The Regulation of Dietary Supplements A Review of Consumer Safeguards

March 10, 2006

A little more than a year ago, the Committee launched a bipartisan investigation into the use of steroids and performance-enhancing drugs in Major League Baseball and other professional sports. One of the results of that investigation was baseball’s adoption of stricter penalties for steroid use and new penalties for the use of illegal stimulants.

But our steroids inquiry also led us in directions we had not anticipated, and that’s one reason we find ourselves here today, taking a closer look at the massive and fast-growing dietary supplement industry.

By some recent estimates, dietary supplements are a $20 billion a year industry. The Food and Drug Administration counts 29,000 dietary supplements on the market today, up nearly 20 percent from a decade ago. A 2004 government survey showed nearly 60 percent of Americans take dietary supplements regularly.

Despite the vast size of this industry and the obvious popularity of supplements with American consumers, I fear that there remains great – and potentially dangerous – confusion over how closely the government regulates these supplements. Consumers mistakenly believe supplements are regulated like pharmaceutical drugs, but that is simply not the case.

For example, according to a 2002 Harris Poll survey, 68 percent of American adults believe the federal government requires supplements to carry warning labels about potential side effects.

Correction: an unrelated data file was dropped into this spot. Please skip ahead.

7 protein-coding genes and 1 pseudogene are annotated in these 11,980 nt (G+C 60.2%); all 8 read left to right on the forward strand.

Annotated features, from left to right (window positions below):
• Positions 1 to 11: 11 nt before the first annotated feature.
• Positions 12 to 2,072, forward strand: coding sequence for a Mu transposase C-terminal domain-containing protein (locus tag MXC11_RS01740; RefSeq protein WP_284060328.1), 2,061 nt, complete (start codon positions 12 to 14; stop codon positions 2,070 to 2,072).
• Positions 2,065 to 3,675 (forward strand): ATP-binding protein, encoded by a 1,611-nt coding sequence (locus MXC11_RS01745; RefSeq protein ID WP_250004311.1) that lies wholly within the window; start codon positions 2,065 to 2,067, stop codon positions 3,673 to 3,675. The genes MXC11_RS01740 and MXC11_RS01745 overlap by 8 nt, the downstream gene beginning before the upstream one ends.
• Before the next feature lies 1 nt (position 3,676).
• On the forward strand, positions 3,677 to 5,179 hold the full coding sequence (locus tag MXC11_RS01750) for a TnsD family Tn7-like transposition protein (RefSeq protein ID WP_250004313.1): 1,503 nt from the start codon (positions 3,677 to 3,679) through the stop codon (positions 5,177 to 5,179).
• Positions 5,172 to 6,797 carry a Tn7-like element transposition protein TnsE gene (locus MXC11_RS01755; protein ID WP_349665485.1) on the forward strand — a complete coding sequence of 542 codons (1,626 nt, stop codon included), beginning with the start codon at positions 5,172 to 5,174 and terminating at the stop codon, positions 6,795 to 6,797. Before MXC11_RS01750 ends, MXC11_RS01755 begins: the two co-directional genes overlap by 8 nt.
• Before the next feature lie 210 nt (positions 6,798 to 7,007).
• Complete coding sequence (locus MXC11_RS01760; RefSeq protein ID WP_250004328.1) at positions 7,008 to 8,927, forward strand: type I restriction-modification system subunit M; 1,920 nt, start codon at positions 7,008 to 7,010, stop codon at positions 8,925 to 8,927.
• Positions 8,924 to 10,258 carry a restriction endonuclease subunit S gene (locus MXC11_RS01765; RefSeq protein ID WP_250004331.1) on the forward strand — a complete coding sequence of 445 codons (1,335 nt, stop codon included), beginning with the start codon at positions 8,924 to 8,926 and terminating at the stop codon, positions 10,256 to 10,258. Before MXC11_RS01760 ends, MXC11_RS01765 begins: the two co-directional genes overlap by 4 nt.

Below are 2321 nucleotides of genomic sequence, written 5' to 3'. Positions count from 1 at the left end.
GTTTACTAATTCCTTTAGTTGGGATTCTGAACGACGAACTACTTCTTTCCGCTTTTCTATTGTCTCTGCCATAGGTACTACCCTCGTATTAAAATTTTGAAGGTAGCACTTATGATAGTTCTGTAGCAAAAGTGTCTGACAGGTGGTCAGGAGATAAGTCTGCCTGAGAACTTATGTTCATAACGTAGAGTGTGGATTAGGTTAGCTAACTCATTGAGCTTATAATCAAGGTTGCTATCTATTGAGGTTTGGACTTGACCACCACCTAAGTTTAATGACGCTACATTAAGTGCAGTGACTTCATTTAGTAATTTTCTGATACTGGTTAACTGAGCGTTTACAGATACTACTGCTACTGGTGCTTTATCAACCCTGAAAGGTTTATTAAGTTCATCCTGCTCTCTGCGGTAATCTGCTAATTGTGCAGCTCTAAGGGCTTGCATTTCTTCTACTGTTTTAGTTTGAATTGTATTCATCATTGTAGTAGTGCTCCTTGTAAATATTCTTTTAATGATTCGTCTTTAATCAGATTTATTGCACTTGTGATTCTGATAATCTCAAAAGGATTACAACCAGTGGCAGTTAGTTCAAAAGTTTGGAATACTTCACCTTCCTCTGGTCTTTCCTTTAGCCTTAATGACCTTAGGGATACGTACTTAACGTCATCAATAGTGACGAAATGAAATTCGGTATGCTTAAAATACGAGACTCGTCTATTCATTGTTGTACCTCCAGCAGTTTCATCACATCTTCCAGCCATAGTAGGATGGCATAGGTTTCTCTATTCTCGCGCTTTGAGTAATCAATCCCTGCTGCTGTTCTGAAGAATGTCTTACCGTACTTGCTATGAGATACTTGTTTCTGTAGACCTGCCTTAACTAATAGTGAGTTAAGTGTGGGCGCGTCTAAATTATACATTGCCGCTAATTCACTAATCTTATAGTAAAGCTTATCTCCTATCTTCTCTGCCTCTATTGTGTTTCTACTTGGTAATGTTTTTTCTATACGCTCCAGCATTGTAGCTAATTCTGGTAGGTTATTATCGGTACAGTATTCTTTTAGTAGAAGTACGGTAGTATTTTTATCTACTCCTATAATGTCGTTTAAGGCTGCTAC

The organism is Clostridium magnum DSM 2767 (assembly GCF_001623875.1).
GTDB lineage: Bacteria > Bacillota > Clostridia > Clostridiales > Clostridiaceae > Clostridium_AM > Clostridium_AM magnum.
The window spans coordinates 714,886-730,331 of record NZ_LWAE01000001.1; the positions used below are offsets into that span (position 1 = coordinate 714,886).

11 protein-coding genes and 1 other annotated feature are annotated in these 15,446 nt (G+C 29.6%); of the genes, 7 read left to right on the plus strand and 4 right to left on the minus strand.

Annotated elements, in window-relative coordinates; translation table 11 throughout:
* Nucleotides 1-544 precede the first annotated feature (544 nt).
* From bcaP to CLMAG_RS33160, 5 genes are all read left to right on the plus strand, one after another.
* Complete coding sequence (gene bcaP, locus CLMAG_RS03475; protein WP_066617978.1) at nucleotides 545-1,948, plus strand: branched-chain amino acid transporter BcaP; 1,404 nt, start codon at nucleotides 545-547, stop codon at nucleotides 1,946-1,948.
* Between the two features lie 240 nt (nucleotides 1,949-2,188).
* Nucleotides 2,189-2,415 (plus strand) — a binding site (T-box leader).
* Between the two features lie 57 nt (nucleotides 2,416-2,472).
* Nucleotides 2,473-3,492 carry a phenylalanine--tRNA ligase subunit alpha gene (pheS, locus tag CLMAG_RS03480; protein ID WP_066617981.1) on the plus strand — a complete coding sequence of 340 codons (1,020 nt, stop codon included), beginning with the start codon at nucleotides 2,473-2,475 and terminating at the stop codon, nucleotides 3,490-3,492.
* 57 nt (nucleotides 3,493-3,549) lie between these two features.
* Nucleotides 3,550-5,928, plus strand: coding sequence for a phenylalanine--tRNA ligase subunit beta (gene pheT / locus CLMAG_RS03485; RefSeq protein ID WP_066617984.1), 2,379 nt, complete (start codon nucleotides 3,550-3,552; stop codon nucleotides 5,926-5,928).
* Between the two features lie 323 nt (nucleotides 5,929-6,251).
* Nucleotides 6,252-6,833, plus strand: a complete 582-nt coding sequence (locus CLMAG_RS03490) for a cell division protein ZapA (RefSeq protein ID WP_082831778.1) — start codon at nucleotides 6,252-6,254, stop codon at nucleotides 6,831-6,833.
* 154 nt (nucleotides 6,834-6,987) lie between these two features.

Not true.

The poll showed 59 percent of people believe supplements must be approved by a government agency, like the Food and Drug Administration, before they can be sold.

Not true.

And, 55 percent of people believe supplement manufacturers were not permitted to make claims regarding safety without solid scientific evidence.

Again, not true.

Today, we are here to learn the facts about the exact responsibility of the federal government in regulating dietary supplements. And what role is played by independent groups such as NSF International, U.S. Pharmacopeia, and, who either independently test supplements or will certify supplements on behalf of the manufacturers.

And just as important, we want to understand how this information is conveyed – if at all – to the consumer. We have millions of Americans buying products, many under the false assumption that the items have been approved for use by the FDA.

Are all supplements dangerous? Hardly. But are all of them perfectly safe for everyone to take? Of course not. Just look at ephedra. The FDA in 2004 banned its use in dietary supplements, citing concerns over its cardiovascular effects, including increased blood pressure and irregular heart rhythm. The action was spurred in part by the death of Baltimore Orioles pitcher Steve Belcher, who had been taking ephedra. But for years there was concern, even at the FDA, that ephedra was dangerous.

Ephedra and its variants were the first dietary supplement banned for sale by the FDA under the 1994 Dietary Supplement Health and Education Act, known as DSHEA (Da-SHAY). Under this law, dietary supplement manufacturers do not need FDA approval before manufacturing, labeling, distributing, and marketing their products. FDA’s regulation of dietary supplements is primarily a post-market program. For supplements that do not contain a new dietary ingredient – that is, a dietary ingredient that was not sold in the United States before October 15, 1994 – there is no requirement for manufacturers to provide FDA with evidence about the safety of the product either before or after marketing.